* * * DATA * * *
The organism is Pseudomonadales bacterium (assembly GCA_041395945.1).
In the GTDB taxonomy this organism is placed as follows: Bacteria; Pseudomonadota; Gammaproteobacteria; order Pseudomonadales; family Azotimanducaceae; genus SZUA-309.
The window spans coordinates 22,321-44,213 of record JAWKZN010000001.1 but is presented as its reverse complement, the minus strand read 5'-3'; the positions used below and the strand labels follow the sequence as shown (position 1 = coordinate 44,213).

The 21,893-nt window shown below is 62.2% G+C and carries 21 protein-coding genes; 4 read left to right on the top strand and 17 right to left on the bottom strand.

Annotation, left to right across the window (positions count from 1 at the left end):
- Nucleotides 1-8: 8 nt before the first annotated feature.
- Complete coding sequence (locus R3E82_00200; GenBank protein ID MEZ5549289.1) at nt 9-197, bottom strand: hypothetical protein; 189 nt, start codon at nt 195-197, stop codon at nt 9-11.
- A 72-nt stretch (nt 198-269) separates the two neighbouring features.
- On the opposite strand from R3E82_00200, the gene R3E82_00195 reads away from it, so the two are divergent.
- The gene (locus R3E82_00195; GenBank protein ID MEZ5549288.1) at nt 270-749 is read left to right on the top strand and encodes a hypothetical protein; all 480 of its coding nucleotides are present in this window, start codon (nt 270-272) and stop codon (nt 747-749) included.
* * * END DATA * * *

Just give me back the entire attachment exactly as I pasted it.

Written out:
The organism is Pseudomonadales bacterium (assembly GCA_041395945.1).
In the GTDB taxonomy this organism is placed as follows: Bacteria; Pseudomonadota; Gammaproteobacteria; order Pseudomonadales; family Azotimanducaceae; genus SZUA-309.
The window spans coordinates 22,321-44,213 of record JAWKZN010000001.1 but is presented as its reverse complement, the minus strand read 5'-3'; the positions used below and the strand labels follow the sequence as shown (position 1 = coordinate 44,213).

The 21,893-nt window shown below is 62.2% G+C and carries 21 protein-coding genes; 4 read left to right on the top strand and 17 right to left on the bottom strand.

Annotation, left to right across the window (positions count from 1 at the left end):
- Nucleotides 1-8: 8 nt before the first annotated feature.
- Complete coding sequence (locus R3E82_00200; GenBank protein ID MEZ5549289.1) at nt 9-197, bottom strand: hypothetical protein; 189 nt, start codon at nt 195-197, stop codon at nt 9-11.
- A 72-nt stretch (nt 198-269) separates the two neighbouring features.
- On the opposite strand from R3E82_00200, the gene R3E82_00195 reads away from it, so the two are divergent.
- The gene (locus R3E82_00195; GenBank protein ID MEZ5549288.1) at nt 270-749 is read left to right on the top strand and encodes a hypothetical protein; all 480 of its coding nucleotides are present in this window, start codon (nt 270-272) and stop codon (nt 747-749) included.